The Sun (and conjoining Venus) are activated by the Neptune square, and vice versa, suggesting that his aesthetic thought was constantly inspired by his creativity, and vice versa. A passage from Portrait illustrates this Venus/Sun conjunction perfectly:
“…the true and the beautiful are akin. Truth is beheld by the intellect which is appeased by the most satisfying relations of the intelligible: beauty is beheld by the imagination which is appeased by the most satisfying relations of the sensible.
Besides, he had the right temperament for it. The surplus of earth (senses), air (thought) and fire (inspiration) is clearly discernible in another passage from Portrait:
“To try slowly and humbly and constantly to express, to press out again, from the gross earth or what it brings forth, from sound and shape and colour which are the prison gates of our soul, an image of the beauty we have come to understand – that is art.”
On the enjoyment side of the above aspect structure, he could discuss his life philosophies with like-minded fellow students, lecturers and later with creative people such as Italo Svevo in Trieste and Samuel Beckett in Paris, amongst countless others.
On the achievement side, he could let off some of the steam of the opposition in Saturn, the Great Teacher who resides in his 3rd house of learning and whose demands of meticulousness had to be met. (Needless to say, he was an exceptionally bright student). Only then could he relate – via the quincunx to the North Node – to people sharing in his literary philosophies, which was the right way for his soul’s journey.
The opposition between the Sun/Venus and the Moon also affects the Dominant Triangle. His mental ego, fired up by Jupiter’s expansive and Neptune’s creative energy, longs for a breakthrough in the bigger picture of the 9th house where Uranus is in the stress zone, thus putting his innovative energy under constant pressure.
The Flow of his Consciousness
During the AP/Mercury sextile in 1898, his further education was facilitated when he enrolled at the recently established University College Dublin, studying English, French and Italian. His activity in theatrical and literary circles in the city was the first step in the right direction: into the 11th house where his North Node beckons.
In 1900 when his consciousness was filled with Jupiter’s adventurous spirit, his first review (on Ibsen) was published. As his Age Point moved through the 4th house, the Irish public got to know him when the article he had written on the Irish Literary Theatre was refused by his college magazine, but accepted by an Irish newspaper whose owner decried the censorship of the student James Joyce. It seems that Joyce then knew for sure what he had intuited: that his home country would stifle his adventurous, creative energy. Yet although he later left Dublin, his fictional universe would always centre on this town, and populated largely by characters from there.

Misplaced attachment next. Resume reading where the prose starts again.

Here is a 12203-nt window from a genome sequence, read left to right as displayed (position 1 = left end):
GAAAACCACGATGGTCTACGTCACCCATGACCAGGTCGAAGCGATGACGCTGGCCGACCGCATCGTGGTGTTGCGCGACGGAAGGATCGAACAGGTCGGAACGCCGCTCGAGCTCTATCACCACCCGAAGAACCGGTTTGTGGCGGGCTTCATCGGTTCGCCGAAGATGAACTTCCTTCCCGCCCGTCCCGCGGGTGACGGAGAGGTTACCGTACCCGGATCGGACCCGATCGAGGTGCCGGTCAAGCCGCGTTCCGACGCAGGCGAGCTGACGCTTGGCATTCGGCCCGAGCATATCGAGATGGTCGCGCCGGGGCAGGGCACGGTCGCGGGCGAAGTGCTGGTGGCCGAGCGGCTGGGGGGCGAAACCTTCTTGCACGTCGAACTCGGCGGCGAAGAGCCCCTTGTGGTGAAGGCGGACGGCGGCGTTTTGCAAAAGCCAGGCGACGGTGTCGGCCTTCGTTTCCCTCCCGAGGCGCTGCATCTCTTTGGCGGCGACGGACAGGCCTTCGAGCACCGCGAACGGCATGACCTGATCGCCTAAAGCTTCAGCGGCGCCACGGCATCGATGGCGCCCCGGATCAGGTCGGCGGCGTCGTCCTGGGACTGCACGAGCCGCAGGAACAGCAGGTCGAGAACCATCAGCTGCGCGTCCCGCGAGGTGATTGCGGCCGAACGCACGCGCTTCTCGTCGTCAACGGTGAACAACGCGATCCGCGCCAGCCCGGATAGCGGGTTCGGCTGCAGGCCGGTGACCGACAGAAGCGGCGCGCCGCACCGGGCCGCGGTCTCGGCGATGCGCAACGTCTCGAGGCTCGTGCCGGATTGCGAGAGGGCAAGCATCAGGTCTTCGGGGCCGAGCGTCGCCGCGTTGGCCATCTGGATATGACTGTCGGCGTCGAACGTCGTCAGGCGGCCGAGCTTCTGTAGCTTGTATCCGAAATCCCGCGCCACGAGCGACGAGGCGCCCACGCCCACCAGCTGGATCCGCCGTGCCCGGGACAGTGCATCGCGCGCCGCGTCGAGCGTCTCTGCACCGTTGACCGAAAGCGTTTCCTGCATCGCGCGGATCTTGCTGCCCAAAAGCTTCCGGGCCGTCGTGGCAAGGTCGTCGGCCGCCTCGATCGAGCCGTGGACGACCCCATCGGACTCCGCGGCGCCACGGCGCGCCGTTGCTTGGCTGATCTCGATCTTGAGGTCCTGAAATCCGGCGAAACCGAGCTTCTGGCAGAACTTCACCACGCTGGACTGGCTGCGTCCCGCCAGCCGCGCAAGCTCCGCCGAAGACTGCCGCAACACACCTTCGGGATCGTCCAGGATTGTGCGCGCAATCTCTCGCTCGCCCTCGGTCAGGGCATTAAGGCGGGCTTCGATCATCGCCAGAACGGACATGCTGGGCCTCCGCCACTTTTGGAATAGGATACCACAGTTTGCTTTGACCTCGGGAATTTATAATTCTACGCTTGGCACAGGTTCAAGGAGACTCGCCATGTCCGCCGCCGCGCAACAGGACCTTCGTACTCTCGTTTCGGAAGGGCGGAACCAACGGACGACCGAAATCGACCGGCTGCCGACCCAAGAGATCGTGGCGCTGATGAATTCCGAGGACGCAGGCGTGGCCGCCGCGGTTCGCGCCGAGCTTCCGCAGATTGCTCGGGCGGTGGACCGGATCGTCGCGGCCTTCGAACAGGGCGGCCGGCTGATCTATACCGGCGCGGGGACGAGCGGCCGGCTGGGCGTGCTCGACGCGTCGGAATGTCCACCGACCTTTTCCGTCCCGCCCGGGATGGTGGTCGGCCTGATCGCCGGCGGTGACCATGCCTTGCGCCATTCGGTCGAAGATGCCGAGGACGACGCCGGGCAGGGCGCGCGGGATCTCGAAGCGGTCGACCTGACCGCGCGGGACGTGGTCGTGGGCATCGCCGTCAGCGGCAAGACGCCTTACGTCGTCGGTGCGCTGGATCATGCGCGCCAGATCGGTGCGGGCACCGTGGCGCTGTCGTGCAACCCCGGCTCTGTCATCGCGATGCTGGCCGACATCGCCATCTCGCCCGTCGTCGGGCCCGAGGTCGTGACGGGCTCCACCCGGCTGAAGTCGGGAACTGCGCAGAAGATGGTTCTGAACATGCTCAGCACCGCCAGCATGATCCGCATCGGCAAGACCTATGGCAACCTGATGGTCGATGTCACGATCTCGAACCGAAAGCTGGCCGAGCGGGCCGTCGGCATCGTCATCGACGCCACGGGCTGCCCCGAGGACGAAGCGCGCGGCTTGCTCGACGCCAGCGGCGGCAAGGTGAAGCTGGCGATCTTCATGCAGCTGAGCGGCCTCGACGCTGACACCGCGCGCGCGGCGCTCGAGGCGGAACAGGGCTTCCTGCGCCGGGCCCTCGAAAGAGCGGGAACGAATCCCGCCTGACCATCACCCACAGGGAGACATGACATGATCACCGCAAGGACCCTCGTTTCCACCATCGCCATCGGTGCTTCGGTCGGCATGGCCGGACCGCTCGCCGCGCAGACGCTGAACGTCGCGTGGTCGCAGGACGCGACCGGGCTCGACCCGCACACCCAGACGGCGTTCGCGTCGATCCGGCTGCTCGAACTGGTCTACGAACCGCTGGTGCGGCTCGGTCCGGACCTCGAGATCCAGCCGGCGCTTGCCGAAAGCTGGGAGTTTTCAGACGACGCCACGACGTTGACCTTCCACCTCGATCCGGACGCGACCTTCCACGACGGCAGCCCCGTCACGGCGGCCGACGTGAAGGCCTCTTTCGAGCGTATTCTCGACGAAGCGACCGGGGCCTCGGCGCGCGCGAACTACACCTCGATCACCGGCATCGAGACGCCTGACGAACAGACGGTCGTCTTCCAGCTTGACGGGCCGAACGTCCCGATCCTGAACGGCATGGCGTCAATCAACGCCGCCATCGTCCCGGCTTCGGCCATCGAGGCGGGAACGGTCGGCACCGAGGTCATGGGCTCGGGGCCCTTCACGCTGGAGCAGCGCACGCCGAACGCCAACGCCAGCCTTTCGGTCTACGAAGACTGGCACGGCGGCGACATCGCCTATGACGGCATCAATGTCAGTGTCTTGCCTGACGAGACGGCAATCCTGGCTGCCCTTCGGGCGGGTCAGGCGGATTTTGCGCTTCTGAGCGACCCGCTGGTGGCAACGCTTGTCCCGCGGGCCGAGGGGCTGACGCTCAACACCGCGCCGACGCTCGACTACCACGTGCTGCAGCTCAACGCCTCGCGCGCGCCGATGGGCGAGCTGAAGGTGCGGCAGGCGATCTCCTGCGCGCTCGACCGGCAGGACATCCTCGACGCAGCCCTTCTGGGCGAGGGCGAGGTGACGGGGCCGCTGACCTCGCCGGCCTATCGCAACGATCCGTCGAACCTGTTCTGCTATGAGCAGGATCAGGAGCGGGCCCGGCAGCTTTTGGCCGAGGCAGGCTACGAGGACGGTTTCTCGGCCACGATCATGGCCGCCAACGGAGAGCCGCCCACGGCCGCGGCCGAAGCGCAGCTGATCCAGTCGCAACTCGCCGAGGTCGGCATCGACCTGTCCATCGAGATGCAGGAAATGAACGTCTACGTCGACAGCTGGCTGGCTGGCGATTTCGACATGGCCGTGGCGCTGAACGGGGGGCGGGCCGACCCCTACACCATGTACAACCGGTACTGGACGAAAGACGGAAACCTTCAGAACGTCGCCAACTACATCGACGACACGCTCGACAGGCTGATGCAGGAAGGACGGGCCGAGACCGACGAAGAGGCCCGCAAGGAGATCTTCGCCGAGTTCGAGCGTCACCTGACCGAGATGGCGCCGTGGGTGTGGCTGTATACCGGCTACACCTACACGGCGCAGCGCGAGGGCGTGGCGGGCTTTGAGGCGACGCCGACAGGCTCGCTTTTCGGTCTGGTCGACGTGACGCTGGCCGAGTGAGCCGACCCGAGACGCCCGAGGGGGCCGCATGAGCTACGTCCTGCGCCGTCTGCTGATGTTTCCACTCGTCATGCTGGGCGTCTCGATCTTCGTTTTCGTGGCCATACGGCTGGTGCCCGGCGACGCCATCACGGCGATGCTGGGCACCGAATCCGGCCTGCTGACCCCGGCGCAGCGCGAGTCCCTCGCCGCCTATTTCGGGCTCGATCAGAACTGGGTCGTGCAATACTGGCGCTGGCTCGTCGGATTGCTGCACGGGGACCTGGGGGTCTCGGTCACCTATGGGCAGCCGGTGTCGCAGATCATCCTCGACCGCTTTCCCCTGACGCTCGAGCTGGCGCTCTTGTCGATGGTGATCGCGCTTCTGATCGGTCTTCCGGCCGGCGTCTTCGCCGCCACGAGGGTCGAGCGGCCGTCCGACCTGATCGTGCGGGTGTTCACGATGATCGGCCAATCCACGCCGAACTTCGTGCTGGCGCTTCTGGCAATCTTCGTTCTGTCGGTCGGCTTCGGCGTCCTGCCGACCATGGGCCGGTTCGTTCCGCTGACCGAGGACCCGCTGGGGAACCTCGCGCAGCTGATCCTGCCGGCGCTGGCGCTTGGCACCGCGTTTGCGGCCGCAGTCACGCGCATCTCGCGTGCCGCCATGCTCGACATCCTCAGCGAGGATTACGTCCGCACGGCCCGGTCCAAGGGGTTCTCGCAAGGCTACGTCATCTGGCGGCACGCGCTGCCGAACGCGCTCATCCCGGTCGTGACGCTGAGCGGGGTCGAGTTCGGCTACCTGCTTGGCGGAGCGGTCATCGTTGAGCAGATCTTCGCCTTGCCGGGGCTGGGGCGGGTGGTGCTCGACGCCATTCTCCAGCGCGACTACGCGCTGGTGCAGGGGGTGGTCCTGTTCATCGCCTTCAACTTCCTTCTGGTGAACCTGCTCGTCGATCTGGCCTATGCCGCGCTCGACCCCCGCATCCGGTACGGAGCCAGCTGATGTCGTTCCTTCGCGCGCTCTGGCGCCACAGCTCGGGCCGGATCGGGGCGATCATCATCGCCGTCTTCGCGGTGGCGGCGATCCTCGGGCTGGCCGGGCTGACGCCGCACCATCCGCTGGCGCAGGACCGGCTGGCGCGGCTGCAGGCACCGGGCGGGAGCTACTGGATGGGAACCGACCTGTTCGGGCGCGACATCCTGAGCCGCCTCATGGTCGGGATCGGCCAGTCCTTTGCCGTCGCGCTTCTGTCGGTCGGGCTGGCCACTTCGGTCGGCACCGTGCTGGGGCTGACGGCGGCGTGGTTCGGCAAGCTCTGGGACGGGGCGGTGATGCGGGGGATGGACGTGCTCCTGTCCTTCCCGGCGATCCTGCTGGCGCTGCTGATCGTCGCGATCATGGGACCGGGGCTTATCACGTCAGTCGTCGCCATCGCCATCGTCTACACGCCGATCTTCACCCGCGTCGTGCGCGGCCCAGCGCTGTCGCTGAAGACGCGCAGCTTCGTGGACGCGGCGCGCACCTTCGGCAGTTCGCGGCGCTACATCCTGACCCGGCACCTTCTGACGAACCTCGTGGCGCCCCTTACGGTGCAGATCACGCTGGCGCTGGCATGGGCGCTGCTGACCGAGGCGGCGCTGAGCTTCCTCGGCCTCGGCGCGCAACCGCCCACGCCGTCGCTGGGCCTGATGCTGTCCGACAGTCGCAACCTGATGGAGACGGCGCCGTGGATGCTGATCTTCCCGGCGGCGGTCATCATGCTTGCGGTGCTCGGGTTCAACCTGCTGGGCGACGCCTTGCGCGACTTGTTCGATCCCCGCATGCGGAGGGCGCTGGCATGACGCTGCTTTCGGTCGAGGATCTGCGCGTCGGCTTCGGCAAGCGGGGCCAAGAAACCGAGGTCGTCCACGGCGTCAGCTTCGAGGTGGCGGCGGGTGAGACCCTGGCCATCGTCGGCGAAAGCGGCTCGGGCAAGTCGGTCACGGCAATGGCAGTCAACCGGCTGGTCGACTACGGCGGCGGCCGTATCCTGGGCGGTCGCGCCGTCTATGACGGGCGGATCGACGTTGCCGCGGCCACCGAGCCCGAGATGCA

After graduating from UCD in 1902, he left for Paris to study medicine, but he soon abandoned this. He stayed on for a few months, then returned to Ireland when his mother was dying. He now experienced the low point of the 4th house. Both he and his brother Stanislaus refused to kneel with other members of the family praying at her bedside. Joyce’s disregard for Catholicism was now clear.
He had also disagreed with a Catholic priest at the Jesuit School who wanted him to join the priesthood – although he was severely tempted, particularly after the harrowing confession of his sexual act in 1898 when his consciousness prompted his Moon in the 8th house of paying for one’s sins. But joining the priesthood was not for him, as he wrote:
“My mind rejects the whole present social order and Christianity – home, the recognised virtues, classes of life and religious doctrines.”
The Undertow of his Consciousness
Neptune is on the IC, the lowest point in the unconscious hemisphere, and is close to Jupiter. Is this what underlay the ‘flow of consciousness’ he became famous for? A flow of words, often unrestrained by punctuation as in this passage from Ulysses:
“And then I asked him with my eyes to ask again yes and then he asked me would I yes and his heart was going like mad and yes I said yes I will yes.”
In Portrait, a real interaction with a priest or fellow students is often followed by an internal monologue delving in the unconscious, be it of a religious, intellectual or sensuous nature.